Devonian Period—419.2 to 358.9 MYA

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fossil brachiopod
Devonian age fossil brachiopod, Death Valley National Park, California and Nevada.

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Before their Cambrian/Silurian naming controversy, Adam Sedgwick and Roderick Impey Murchison jointly named the Devonian System for the rocks of Devonshire in southern England, having done the actual work prior to their misunderstanding. Actually Devonshire is a poor type area because the rocks are intensely deformed and the base of the system is not exposed. Nevertheless, the rocks are fossiliferous, and their distinctive faunas—intermediate between those of the Silurian and the Carboniferous—led to their identification as the Devonian. Murchison and Sedgwick showed that fossils could be used to recognize the Devonian System in the Rhineland in Germany, where this age of rocks is much better exposed and much more fossiliferous (Eicher 1976).

Significant Devonian events

Along with the Silurian, the Devonian Period is called the “Age of Fishes.” However, plant, invertebrate, and other vertebrate lifeforms also experienced major changes in the Devonian. For instance, land plants began to show great diversification. Additionally, the first forests appeared, and the first seeds and soils developed, allowing plants to reproduce on dry land. The oldest fossils of insects and spiders date to this time. Early tetrapods, ancestors of land-dwelling vertebrates, first appeared during the Devonian. The Devonian ended with a mass extinction.

Learn more about events in the Devonian

The marine group showing the most diversification during the Devonian was fish. Two prominent groups were agnathans (jawless fish) and placoderms (the first jawed fish). Some placoderms reached very large sizes; for example, paleontologists have measured fossils of Dunkleosteus (“terror fish”) at 26 feet (8 m) in length with a skull of 4 feet (1.2 m) across. This animal did not have teeth, but sharp bone on the top surface of the jaws made it a fearsome predator. Other groups of fish that appeared in the Devonian were sharks, lobed-finned fish (e.g., coelacanths and lungfish), and the ancestors of the ray-finned fish, the most abundant type of fish today (e.g., trout, salmon, and tuna).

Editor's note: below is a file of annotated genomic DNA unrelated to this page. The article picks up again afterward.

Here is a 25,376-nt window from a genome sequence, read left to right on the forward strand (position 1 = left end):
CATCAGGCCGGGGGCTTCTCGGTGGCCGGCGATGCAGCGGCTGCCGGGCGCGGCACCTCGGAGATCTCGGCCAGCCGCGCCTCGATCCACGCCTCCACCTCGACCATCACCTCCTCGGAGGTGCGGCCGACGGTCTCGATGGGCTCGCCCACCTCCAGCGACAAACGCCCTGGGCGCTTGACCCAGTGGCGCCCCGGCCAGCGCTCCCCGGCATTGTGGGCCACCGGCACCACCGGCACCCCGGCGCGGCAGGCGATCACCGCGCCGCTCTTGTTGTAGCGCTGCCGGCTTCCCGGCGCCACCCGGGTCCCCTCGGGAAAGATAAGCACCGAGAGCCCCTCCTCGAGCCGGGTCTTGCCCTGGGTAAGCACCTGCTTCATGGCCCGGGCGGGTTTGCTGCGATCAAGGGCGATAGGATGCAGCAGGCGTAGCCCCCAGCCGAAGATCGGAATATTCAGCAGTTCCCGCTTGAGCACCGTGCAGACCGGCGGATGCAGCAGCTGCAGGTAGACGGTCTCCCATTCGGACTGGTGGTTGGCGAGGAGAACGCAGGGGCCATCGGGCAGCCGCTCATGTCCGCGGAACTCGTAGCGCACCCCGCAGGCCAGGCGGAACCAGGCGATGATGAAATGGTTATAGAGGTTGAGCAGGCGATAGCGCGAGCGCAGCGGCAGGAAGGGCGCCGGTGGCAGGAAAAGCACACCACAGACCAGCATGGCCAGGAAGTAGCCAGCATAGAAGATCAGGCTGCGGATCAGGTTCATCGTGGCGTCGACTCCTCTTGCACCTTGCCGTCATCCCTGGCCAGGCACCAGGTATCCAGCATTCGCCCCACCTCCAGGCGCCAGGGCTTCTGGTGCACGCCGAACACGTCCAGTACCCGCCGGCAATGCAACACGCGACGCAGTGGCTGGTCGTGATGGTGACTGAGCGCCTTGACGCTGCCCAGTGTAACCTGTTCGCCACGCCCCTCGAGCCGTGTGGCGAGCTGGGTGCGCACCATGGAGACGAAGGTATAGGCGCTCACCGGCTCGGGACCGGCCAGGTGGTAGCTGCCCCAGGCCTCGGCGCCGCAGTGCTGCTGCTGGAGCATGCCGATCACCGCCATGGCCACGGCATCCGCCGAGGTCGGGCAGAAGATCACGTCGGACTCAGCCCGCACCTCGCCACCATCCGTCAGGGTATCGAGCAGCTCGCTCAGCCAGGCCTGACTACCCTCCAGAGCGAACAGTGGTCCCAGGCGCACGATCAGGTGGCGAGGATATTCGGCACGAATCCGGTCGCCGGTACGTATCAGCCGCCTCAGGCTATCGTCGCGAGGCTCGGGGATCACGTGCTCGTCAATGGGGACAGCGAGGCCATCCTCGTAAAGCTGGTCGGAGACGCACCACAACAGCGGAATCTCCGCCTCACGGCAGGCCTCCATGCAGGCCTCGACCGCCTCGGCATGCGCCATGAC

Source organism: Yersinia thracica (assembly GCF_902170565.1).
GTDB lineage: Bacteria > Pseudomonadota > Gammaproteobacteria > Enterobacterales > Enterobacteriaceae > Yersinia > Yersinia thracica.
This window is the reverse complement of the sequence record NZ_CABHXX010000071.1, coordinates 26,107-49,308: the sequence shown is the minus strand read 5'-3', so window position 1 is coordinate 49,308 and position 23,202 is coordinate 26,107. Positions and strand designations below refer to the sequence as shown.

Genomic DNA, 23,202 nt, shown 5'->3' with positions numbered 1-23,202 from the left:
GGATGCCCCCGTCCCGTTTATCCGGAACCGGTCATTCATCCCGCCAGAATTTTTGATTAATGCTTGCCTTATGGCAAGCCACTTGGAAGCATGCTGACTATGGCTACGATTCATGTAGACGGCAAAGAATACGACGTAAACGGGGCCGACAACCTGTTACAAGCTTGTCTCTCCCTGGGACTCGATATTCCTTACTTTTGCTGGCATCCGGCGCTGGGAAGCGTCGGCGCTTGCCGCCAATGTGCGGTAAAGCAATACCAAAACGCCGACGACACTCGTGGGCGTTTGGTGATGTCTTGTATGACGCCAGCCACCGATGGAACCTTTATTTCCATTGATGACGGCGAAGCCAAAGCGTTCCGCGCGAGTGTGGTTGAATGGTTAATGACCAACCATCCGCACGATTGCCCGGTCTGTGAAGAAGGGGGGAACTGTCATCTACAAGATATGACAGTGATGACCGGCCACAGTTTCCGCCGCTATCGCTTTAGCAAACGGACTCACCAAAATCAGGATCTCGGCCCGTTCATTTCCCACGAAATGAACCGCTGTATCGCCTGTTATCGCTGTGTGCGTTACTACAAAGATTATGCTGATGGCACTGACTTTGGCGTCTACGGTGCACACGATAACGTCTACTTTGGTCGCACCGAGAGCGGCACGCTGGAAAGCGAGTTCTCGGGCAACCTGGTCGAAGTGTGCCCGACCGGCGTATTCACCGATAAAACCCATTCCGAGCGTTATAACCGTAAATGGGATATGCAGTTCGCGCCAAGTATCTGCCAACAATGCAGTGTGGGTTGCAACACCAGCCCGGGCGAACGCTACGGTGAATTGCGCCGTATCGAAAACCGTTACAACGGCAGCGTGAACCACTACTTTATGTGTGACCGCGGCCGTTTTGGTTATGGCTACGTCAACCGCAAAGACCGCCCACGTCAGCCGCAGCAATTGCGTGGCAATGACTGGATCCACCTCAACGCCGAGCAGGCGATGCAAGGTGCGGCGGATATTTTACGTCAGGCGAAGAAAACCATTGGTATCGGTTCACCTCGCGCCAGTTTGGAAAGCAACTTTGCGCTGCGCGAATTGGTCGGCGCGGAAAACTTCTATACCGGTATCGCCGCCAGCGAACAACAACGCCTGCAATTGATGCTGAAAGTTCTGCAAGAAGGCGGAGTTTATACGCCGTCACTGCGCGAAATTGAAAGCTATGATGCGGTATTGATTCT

As plants moved out of their watery environments onto continents, they needed stronger structures to support their own weight in air, a much less dense fluid than water and therefore less supportive. This and the need to conserve water favored species with thick stems and eventually wood. The evolution of a system to transport water and food through these stems—the so-called vascular system—became necessary for survival.

At the beginning of the Devonian, terrestrial plants were generally small (an inch or so tall) and did not have roots, seeds, leaves, or woody tissue. Plant height was restricted because the organisms did not have tissues capable of dealing with the stresses associated with extensive vertical growth. The development of roots, seeds, leaves, and woody tissues provided the means for species diversification, growth into large trees, and finally the development of the first forests.

Roots improved water and nutrient absorption and the ability of plants to “anchor” into soil, which also appeared during the Devonian. Soil as we know it, with a high content of organic matter from decaying vegetation (and other organisms), developed as plants colonized the continents. Seeds allowed dissemination over longer distances and protected reproductive tissue during dry periods. Leaves provided more photosynthetic surface area for more efficient food production. Finally, the development of woody tissues (and efficient vascular systems) provided a mechanism to allow significant vertical growth.
Insects appeared in the fossil record not too long (geologically speaking) after the early land plants developed (Ordovician) but before amphibians began to populate the continents (Mississippian). Some paleontologists consider collembolans (springtails), whose fossils have been found in Devonian rocks, to be the oldest known insects.

The earliest insects were wingless. The habits and habitats of insects were widely diversified even in the Paleozoic, and their evolution must have been closely intertwined with the development of terrestrial plants and animals (Macdougall 1996). Today the insects are the most numerous terrestrial animals on Earth, both in terms of number of species and individuals.
The Devonian ended with a mass extinction, during which 22% of all marine families disappeared. Little is known about the extinction of land organisms at the time. Although various investigators have suggested causes (e.g., global cooling tied to glaciations on Gondwana or an extraterrestrial impact), neither glaciation nor the impact hypothesis is unequivocally supported by the available data. The development of forests may have also been a factor, by changing the atmosphere and releasing an overabundance of nutrients into the water.

Visit—Devonian Parks

Every park contains some slice of geologic time. Below, we highlight selected parks associated with the Devonian Period. This is not to say that a particular park has only rocks from the specified period. Rather, rocks in selected parks exemplify a certain event or preserve fossils or rocks from a certain geologic age.

More about the Paleozoic

Last updated: September 28, 2020